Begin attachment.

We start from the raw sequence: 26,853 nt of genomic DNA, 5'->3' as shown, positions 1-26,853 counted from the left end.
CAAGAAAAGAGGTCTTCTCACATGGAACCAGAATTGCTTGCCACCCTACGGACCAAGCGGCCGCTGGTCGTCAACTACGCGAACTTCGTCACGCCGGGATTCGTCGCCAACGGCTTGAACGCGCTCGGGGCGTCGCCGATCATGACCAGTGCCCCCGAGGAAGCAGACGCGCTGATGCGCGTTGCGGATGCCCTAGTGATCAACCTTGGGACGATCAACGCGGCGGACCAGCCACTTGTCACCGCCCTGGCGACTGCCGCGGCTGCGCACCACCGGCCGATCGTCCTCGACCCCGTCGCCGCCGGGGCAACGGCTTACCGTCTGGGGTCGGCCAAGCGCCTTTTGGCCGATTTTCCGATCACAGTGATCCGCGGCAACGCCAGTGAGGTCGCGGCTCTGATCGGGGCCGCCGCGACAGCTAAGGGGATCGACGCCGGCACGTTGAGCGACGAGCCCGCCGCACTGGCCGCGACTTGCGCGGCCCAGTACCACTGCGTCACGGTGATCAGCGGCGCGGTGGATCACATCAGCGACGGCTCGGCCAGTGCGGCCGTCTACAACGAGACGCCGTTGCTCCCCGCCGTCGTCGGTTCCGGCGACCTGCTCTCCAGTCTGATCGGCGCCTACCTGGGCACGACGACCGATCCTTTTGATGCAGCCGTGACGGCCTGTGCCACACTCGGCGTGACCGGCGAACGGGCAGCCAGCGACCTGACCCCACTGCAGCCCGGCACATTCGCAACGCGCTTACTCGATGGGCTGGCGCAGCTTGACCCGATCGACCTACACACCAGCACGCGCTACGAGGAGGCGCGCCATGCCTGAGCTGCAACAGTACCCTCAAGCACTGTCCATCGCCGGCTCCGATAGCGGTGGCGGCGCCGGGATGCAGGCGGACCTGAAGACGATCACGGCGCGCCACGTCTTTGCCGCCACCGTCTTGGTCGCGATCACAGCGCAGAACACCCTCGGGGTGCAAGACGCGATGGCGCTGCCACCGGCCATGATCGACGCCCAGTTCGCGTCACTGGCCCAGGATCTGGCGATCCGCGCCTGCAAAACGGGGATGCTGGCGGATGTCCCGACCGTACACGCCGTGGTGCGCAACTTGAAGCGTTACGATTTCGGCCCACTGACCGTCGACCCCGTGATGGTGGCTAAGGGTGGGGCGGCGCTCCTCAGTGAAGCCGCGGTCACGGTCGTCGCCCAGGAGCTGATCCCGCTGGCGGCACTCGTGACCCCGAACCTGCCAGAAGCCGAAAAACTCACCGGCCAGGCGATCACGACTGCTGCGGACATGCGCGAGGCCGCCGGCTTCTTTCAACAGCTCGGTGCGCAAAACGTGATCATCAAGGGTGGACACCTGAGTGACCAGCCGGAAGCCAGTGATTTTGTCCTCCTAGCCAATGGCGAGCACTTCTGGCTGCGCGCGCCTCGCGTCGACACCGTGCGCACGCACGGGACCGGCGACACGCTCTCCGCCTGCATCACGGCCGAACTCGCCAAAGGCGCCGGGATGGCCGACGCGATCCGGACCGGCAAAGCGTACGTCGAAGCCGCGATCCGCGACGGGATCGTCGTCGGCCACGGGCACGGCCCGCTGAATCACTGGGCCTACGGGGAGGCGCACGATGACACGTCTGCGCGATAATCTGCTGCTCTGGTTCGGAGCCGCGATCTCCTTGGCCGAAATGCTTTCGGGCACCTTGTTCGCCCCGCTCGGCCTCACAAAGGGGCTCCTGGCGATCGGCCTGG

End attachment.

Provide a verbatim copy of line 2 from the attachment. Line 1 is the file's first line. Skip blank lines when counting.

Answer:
CAAGAAAAGAGGTCTTCTCACATGGAACCAGAATTGCTTGCCACCCTACGGACCAAGCGGCCGCTGGTCGTCAACTACGCGAACTTCGTCACGCCGGGATTCGTCGCCAACGGCTTGAACGCGCTCGGGGCGTCGCCGATCATGACCAGTGCCCCCGAGGAAGCAGACGCGCTGATGCGCGTTGCGGATGCCCTAGTGATCAACCTTGGGACGATCAACGCGGCGGACCAGCCACTTGTCACCGCCCTGGCGACTGCCGCGGCTGCGCACCACCGGCCGATCGTCCTCGACCCCGTCGCCGCCGGGGCAACGGCTTACCGTCTGGGGTCGGCCAAGCGCCTTTTGGCCGATTTTCCGATCACAGTGATCCGCGGCAACGCCAGTGAGGTCGCGGCTCTGATCGGGGCCGCCGCGACAGCTAAGGGGATCGACGCCGGCACGTTGAGCGACGAGCCCGCCGCACTGGCCGCGACTTGCGCGGCCCAGTACCACTGCGTCACGGTGATCAGCGGCGCGGTGGATCACATCAGCGACGGCTCGGCCAGTGCGGCCGTCTACAACGAGACGCCGTTGCTCCCCGCCGTCGTCGGTTCCGGCGACCTGCTCTCCAGTCTGATCGGCGCCTACCTGGGCACGACGACCGATCCTTTTGATGCAGCCGTGACGGCCTGTGCCACACTCGGCGTGACCGGCGAACGGGCAGCCAGCGACCTGACCCCACTGCAGCCCGGCACATTCGCAACGCGCTTACTCGATGGGCTGGCGCAGCTTGACCCGATCGACCTACACACCAGCACGCGCTACGAGGAGGCGCGCCATGCCTGAGCTGCAACAGTACCCTCAAGCACTGTCCATCGCCGGCTCCGATAGCGGTGGCGGCGCCGGGATGCAGGCGGACCTGAAGACGATCACGGCGCGCCACGTCTTTGCCGCCACCGTCTTGGTCGCGATCACAGCGCAGAACACCCTCGGGGTGCAAGACGCGATGGCGCTGCCACCGGCCATGATCGACGCCCAGTTCGCGTCACTGGCCCAGGATCTGGCGATCCGCGCCTGCAAAACGGGGATGCTGGCGGATGTCCCGACCGTACACGCCGTGGTGCGCAACTTGAAGCGTTACGATTTCGGCCCACTGACCGTCGACCCCGTGATGGTGGCTAAGGGTGGGGCGGCGCTCCTCAGTGAAGCCGCGGTCACGGTCGTCGCCCAGGAGCTGATCCCGCTGGCGGCACTCGTGACCCCGAACCTGCCAGAAGCCGAAAAACTCACCGGCCAGGCGATCACGACTGCTGCGGACATGCGCGAGGCCGCCGGCTTCTTTCAACAGCTCGGTGCGCAAAACGTGATCATCAAGGGTGGACACCTGAGTGACCAGCCGGAAGCCAGTGATTTTGTCCTCCTAGCCAATGGCGAGCACTTCTGGCTGCGCGCGCCTCGCGTCGACACCGTGCGCACGCACGGGACCGGCGACACGCTCTCCGCCTGCATCACGGCCGAACTCGCCAAAGGCGCCGGGATGGCCGACGCGATCCGGACCGGCAAAGCGTACGTCGAAGCCGCGATCCGCGACGGGATCGTCGTCGGCCACGGGCACGGCCCGCTGAATCACTGGGCCTACGGGGAGGCGCACGATGACACGTCTGCGCGATAATCTGCTGCTCTGGTTCGGAGCCGCGATCTCCTTGGCCGAAATGCTTTCGGGCACCTTGTTCGCCCCGCTCGGCCTCACAAAGGGGCTCCTGGCGATCGGCCTGG